Jordan Crisis: Is Saudi Arabia Responsible?
In April 2021, the half-brother of King Abdullah II of Jordan, Former Crown Prince Hamzah, was placed under house arrest on charges of destabilizing the regime. This news was seen as a routine family dispute over power, as the general perception was that a power struggle had occurred. The public was correct; Hamzah had been removed from that position and King Abdullah II’s own son was appointed as crown prince. It was natural for people to assume that this was just power politics at play.
However, an increasing number of reports argue that Saudi Arabia could be responsible for the current instability in Jordan. The Saudi’s appear to be engaged in a myriad of activities on Jordanian soil, including at Al-Aqsa, the famous mosque in Jerusalem, whose internal management is handled by the Jordanian Waqf. According to a report, a potential Saudi stake in the management of the Al-Aqsa mosque could threaten the Jordanian regime’s control over the holy site. This could be speculation, but looking at Middle Eastern history, it’s possible to think that Jordanians could be worried by Riyadh.
After World War I, the Hashemite dynasty, which currently rules Jordan, were granted control of Mecca and Medina, two of the holiest places of Islam, by the British Empire. However, Jordan’s opposition to the creation of a Jewish state in Palestine, as stated in the Balfour Declaration of 1917, resulted in the British withdrawing their support for Hashemite control over the holy lands. This withdrawal of support ultimately allowed the Saud dynasty to displace the Hashemites as the guardians of the two holy places of Islam.
Al-Aqsa mosque is a major flashpoint in the Israeli-Palestinian conflict. The Israeli-Saudi thaw could result in a reduction of Jordan’s influence on Palestinian affairs if the Saudis are granted entry into Al-Aqsa. For Saudi Arabia the interest is clear: one more holy site of Islam under Saudi control, which will help expand their legitimacy in the Middle East.
For the Jordanian regime, a loss of control over the Al-Aqsa compound would directly impact the legitimacy of King Abdullah II’s regime. History may repeat itself, as the Saudis once again replace the Hashemites for control over Islam’s holy sites.
Saudi Arabia’s involvement in Jordanian affairs isn’t limited to religion. The former Minister of Finance of Jordan, Sharif Hassan Bin Zaid, had deep ties with Saudi Arabia as a dual Jordanian-Saudi citizen, and was an economic advisor to Crown Prince Mohammad Bin Salman of Saudi Arabia. Zaid was involved in the coup against the Jordanian regime in April and arrested shortly thereafter. According to reports, the Saudi foreign minister traveled to Jordan to secure Zaid’s release, which was promptly rejected by Jordanian authorities. Saudi Arabia has denied they ever sought his release.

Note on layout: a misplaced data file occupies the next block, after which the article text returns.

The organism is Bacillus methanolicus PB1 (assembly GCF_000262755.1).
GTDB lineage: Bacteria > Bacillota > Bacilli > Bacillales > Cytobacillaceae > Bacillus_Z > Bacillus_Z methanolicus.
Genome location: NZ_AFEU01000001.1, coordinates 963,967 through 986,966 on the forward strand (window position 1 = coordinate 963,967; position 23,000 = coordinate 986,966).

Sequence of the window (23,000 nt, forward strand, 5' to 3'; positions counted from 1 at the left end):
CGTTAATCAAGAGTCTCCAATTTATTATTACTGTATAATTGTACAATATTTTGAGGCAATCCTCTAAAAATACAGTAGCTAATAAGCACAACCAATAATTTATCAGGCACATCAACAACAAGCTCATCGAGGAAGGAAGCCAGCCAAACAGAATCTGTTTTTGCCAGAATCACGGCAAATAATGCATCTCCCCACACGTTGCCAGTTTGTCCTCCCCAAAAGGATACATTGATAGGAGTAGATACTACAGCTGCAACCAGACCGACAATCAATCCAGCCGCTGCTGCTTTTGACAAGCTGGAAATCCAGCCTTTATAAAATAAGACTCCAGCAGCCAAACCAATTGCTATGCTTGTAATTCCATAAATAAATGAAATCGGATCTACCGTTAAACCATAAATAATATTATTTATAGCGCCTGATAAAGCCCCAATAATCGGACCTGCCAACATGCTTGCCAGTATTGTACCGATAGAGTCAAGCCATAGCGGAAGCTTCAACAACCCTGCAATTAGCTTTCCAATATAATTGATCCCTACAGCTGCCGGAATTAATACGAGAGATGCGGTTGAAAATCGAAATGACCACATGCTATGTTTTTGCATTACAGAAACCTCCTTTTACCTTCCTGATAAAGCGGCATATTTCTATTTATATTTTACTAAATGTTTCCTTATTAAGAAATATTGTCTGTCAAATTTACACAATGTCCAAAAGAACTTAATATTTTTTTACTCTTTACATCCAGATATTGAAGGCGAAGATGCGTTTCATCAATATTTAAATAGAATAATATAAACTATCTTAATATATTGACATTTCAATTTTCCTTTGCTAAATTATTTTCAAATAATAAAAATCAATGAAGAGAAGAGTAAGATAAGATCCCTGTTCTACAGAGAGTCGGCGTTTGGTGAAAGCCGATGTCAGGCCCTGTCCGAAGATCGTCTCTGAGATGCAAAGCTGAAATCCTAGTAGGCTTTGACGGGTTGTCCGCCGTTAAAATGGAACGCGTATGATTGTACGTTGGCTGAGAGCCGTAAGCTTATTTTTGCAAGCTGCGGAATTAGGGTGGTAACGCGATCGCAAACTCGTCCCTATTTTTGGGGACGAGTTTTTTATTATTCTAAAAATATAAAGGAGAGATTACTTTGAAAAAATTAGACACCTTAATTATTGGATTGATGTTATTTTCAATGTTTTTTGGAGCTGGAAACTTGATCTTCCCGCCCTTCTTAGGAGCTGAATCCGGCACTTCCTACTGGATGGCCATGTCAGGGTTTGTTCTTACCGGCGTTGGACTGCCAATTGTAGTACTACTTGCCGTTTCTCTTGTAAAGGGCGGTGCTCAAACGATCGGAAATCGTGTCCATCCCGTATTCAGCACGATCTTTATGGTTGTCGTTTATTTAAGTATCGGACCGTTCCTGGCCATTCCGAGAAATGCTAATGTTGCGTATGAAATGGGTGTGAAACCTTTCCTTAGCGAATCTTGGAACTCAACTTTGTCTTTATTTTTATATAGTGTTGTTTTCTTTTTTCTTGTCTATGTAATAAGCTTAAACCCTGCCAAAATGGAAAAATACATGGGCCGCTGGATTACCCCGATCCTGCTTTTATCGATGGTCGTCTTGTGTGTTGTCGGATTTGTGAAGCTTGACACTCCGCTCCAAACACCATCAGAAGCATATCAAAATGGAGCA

The Trump administration’s relationship with Saudi Arabia provides an additional layer to the Jordan-Saudi dynamic.
President Trump was well known for pursuing a transactional relationship, and this was something that Crown Prince Mohammad Bin Salman of Saudi Arabia engaged in. To convince the United Arab Emirates (UAE) to sign the Abraham accords, to normalize ties with Israel, the Trump administration offered incentives such as F-35 jets; to convince Sudan, Trump’s administration removed Khartoum from the terror list. Riyadh gazed hopefully towards a potential offer of control over Al-Aqsa mosque. But the new administration in the United States has left little room for Saudi Arabia’s desires, especially with Al-Aqsa.
Biden’s approach has so far been drastically different from his predecessor’s, leaning in favor of the status quo in Al-Aqsa. The Jordanian Foreign ministry issued a statement reaffirming control over Al-Aqsa after a call between King Abdullah II of Jordan and President elect Biden in November 2020. With Washington’s position in mind, believing that Riyadh aims to destabilize Jordan would be a reach. Biden’s administration prefers the status quo; assuming that the Saudis could interfere in Jordan despite Washington’s position would be too far fetched, as the Kingdom of Jordan is a United States ally, too.